It was the trickle of pee heard around the world. Cannes attendees were aghast and/or amused an infamous scene from The Paperboy that shows Nicole Kidman urinating on Zac Efron; this is apparently a great salve for jellyfish burns which were covering our Ken Doll-like protagonist. (In fact the term protagonist should be used very loosely for Efron's character Jack who is mostly acted upon than active throughout.)
Lurid! Sexy! Perverse! Trashy! Whether or not it's actually effective is overshadowed by all the hubbub that's attached itself to the movie for better or worse. In fact the movie is all of these things — but that's actually not a compliment. What could have become somethingmemorable is jaw-droppingly bad (when it's not hilarious). Director Lee Daniels uses a few different visual styles throughout from a stark black and white palette for a crime scene recreation at the beginning to a '70s porno aesthetic that oscillates between psychedelic and straight-up sweaty with an emphasis on Efron's tighty-whiteys. This only enhances the sloppiness of the script which uses lines like narrator/housekeeper/nanny Anita's (Macy Gray) "You ain't tired enough to be retired " to conjure up the down-home wisdom of the South. Despite Gray's musical talents she is not a good choice for a narrator or an actor for that matter. In a way — insofar as they're perhaps the only female characters given a chunk of screen time — her foil is Charlotte Bless Nicole Kidman's character. Anita is the mother figure who wears as we see in an early scene control-top pantyhose whereas Charlotte is all clam diggers and Barbie doll make-up. Or as Anita puts it "an oversexed Barbie doll."
The slapdash plot is that Jack's older brother Ward (Matthew McConaughey) comes back to town with his colleague Yardley (David Oyelowo) to investigate the case of a death row criminal named Hillary Van Wetter. Yardley is black and British which seems to confuse many of the people he meets in this backwoods town. Hillary (John Cusack) hidden under a mop of greasy black hair) is a slack-jawed yokel who could care less if he's going to be killed for a crime he might or might not have committed. He is way more interested in his bride-to-be Charlotte who has fallen in love with him through letters — this is her thing apparently writing letters and falling in love with inmates — and has rushed to help Ward and Yardley free her man. In the meantime we're subjected to at least one simulated sex scene that will haunt your dreams forever. Besides Hillary's shortcomings as a character that could rustle up any sort of empathy the case itself is so boring it begs the question why a respected journalist would be interested enough to pursue it.
The rest of the movie is filled with longing an attempt to place any the story in some sort of social context via class and race even more Zac Efron's underwear sexual violence alligator innards swamp people in comically ramshackle homes and a glimpse of one glistening McConaughey 'tock. Harmony Korine called and he wants his Gummo back.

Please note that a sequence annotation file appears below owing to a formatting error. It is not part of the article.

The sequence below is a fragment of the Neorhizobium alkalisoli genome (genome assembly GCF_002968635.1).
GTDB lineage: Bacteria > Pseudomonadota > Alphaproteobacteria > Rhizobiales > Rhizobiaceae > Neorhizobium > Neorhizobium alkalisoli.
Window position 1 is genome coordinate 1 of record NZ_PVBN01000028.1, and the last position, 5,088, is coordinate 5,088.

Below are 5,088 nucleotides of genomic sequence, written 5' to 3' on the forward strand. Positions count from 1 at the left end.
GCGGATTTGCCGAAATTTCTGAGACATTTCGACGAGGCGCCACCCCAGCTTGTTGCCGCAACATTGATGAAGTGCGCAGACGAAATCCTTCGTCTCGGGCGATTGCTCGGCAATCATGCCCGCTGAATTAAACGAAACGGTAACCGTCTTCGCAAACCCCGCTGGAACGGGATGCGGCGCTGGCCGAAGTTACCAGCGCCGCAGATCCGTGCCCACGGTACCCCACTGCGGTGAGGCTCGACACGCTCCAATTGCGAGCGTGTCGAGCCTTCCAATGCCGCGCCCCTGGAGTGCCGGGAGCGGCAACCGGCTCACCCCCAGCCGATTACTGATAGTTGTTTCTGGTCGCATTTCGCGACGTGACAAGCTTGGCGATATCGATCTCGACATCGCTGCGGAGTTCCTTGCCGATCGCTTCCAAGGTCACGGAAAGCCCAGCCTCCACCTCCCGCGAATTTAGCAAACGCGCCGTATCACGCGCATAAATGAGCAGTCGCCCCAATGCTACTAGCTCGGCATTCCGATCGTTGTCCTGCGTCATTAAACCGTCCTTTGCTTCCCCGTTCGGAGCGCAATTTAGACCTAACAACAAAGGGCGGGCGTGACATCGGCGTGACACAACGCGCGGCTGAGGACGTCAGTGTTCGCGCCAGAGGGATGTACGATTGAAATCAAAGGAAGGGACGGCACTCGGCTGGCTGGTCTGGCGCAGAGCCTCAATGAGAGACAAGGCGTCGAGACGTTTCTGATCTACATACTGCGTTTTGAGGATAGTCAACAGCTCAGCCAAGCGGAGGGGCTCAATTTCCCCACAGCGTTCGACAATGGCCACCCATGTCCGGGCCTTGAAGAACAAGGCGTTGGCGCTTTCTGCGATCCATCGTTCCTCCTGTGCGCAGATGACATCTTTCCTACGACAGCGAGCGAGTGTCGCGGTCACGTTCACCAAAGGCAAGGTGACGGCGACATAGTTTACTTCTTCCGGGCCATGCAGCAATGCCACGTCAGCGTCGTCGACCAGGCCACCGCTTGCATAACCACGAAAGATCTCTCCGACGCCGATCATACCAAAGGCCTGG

It's probably tantalizing for this cast to take on "serious" "edgy" work by an Oscar-nominated director. Cusack ditched his boombox blasting "In Your Eyes" long ago and Efron's been trying to shed his squeaky clean image for so long that he finally dropped a condom on the red carpet for The Lorax so we'd know he's not smooth like a Ken doll despite how he was filmed by Daniels. On the other hand Nicole Kidman has been making interesting and varied career choices for years so it's confounding why she'd be interested in a one-dimensional character like Charlotte. McConaughey's on a roll and like the rest of the cast he's got plenty of interesting projects worth watching so this probably won't slow him down. Even Daniels is already shooting a new film The Butler as we can see from Oprah's dazzling Instagram feed. It's as if they all want to put The Paperboy behind them as soon as possible. It's hard to blame them.
Top Story: Bob Hope Eulogized at Memorial Mass
Politicians and celebrities gathered at St. Charles Borromeo Catholic Church in North Hollywood near Bob Hope's Toluca Lake home yesterday to thank the late comic for his humor and decades of service to U.S. military personnel abroad. Hope died July 27 at age 100. Roman Catholic Cardinal Roger M. Mahoney presided over the Mass, which was attended by Hope's widow, Dolores; former President Ford and his wife, Betty; former first lady Nancy Reagan, Mickey Rooney, Hal Holbrook, Raquel Welch, Marie Osmond, Phyllis Diller, Ed McMahon, Norm Crosby, retired Gen. William Westmoreland, former California Gov. Pete Wilson, and businessman Lee Iacocca, The Associated Press reports. The service began with an honor guard upholding the flags of the Army, Navy, Air Force, Marines and Coast Guard, representing the service men and women Hope entertained during his USO tours. The service ended with a Marine bugler playing "Taps" and a choir softly humming "Thanks for the Memory," Hope's theme song.